The barrio boy who hit the big time

IF Pep Guardiola is a student of Johann Cruyff, then Sergio Busquets is a student of Guardiola. The defensive midfielder, who divides opinion outside Spain, played under Guardiola in his one season as Barça’s B team boss in 2007-08.

“It was a great experience because we’d been relegated to Tercer (the fourth level),” says Busquets. “It’s not like now, when the team are in Segunda A (second level). Pep was manager and we’d go to little Catalan towns where everyone wants to shoot you down because you played for Barca. I remember one game at Rapitenca in a tiny stadium in the south of Catalonia near the Ebro Delta. The people were shouting all kinds of abuse at us, as were the other players. Most of us were 18, 19, playing against 34-year-old men who wished they’d played for Barca.

“It didn’t intimidate me. I don’t mind that part of the game. I quite like an aggressive match — I’m from a barrio so I was not scared playing down there, but some of the other players were nervous after the first challenges went in.”

Busquets is the Barcelona barrio boy come good. “We’re from a very humble barrio close to Sabadell (15 miles from Barcelona) and we all still live there,” he says. “There are no pretensions where I’m from.”

Sabadell’s side used to play in the first division themselves and they are chasing promotion to the second division this weekend, but like many in the former textiles city which used to be known as the Catalan Manchester, young Sergio was a Barça fan.

“Figo was my hero,” he says. “Then he joined Madrid. Barca fans hated him for that. It was impossible for him to be a hero any more, but now that I’m a professional, I see things differently. Players can’t really control where they go.”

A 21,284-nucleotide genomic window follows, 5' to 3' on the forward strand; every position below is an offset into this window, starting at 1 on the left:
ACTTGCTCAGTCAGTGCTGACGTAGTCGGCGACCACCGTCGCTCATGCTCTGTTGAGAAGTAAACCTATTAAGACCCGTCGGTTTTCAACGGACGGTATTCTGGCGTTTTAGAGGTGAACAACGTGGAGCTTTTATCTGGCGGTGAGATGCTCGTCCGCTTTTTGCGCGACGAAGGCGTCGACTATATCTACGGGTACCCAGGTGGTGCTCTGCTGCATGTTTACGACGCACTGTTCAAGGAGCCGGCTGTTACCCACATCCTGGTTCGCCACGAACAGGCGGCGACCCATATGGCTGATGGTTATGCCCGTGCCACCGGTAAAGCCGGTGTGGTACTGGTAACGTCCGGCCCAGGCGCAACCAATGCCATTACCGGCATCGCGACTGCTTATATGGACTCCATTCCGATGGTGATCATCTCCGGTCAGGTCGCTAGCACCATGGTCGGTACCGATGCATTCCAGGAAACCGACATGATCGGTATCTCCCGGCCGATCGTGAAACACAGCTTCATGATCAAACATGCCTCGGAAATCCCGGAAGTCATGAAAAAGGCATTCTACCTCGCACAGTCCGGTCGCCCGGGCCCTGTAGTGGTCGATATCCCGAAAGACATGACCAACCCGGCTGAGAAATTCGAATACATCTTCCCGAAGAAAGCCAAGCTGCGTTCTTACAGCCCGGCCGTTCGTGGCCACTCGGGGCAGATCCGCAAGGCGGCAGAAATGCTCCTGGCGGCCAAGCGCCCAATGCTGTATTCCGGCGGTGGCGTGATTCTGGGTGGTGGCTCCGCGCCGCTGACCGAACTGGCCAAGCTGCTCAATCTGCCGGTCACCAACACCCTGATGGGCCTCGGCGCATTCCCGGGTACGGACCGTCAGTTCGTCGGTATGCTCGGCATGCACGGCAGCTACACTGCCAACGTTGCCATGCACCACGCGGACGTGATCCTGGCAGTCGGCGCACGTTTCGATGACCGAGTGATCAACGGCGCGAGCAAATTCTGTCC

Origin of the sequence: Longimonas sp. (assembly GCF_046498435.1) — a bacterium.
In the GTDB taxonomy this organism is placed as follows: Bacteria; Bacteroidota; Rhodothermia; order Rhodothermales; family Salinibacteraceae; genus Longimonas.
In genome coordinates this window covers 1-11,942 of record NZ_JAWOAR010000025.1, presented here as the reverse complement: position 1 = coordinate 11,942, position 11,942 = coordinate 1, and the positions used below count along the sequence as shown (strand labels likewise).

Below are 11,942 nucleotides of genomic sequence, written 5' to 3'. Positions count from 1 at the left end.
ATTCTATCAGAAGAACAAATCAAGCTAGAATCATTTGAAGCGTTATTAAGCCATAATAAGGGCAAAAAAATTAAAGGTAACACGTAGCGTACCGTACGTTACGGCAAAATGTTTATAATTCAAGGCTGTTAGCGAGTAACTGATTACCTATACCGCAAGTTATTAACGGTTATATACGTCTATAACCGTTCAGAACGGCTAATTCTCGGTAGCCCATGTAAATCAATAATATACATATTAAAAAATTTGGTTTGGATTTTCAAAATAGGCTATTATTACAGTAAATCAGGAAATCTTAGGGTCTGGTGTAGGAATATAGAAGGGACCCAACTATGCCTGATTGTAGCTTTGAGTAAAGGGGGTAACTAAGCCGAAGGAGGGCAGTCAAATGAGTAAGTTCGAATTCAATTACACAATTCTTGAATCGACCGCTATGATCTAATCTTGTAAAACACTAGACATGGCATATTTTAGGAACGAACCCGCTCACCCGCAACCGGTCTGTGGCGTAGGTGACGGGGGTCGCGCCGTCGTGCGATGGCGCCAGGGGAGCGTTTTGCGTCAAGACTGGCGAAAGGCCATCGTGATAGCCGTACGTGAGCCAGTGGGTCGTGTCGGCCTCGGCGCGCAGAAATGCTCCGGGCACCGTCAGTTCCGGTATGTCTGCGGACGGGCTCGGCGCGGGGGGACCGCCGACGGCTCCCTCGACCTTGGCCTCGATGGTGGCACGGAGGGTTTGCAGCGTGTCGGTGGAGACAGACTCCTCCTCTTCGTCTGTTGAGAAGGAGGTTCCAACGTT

Unlike anyone else in his barrio, Sergio’s dad Carlos played for Barça, chiefly as their long-time reserve goalkeeper, though he played in the 1991 European Cup Winners’ Cup final defeat to Manchester United and the 1994 European Cup final defeat against AC Milan.

“He would take me into the changing rooms and I remember meeting players like Rivaldo, Figo and Sergi. When current players bring in their kids, I always make a fuss of them because that was me not so long ago.”

Busquets still sees his dad in training every day as he’s Barça’s goalkeeping coach. His father instilled him with a set of lasting values.

“He taught me a lot about the mentality of being a good professional,” he says. “Work hard, listen to your coaches, don’t have a big ego. It sounds elementary, but I’ve seen some really talented kids leave Barca because they thought they had become a professional before they did. If you are not good in a group then you don’t have a place at Barca.”

Busquets Jnr has enjoyed a stellar career to date. Promoted to Barça’s first team by Guardiola in 2008, he’s since won three consecutive league titles and a European Cup. He’s also a World Cup winner with Spain. Now he has a second chance to win a Champions League.

“I am proud of being a very young player and in my second final,” he explains. “The manager says it could be our last and we have to enjoy it.”

Busquets thinks the game will be different from 2009.

“I don’t think you can compare the games — they have different players now to then, we do too. They have always been a strong side over the last few years; they have always been there. Not having Ronaldo hasn’t stopped them getting to the final.”

He sees United as problematic opponents.

“It’s hard to stop them,” he said. “Any of United’s players can cause you problems — Rooney, Chicharito, Valencia. And Fletcher: I played against him when he was playing for Scotland. I like him a lot but I have to try to get the better of him this time,” he smiles.

“In 2009, it was hard; it took a long time for us to get into the game. The second half was much better. But it was hard for a long time.”

While Barca fans are confident of another victory in the emphatic manner of Rome, Busquets isn’t so certain.

“I think the final will be decided on a small details,” he believes, “Look at the World Cup final, the Copa del Rey; there tend not to be many goals.”


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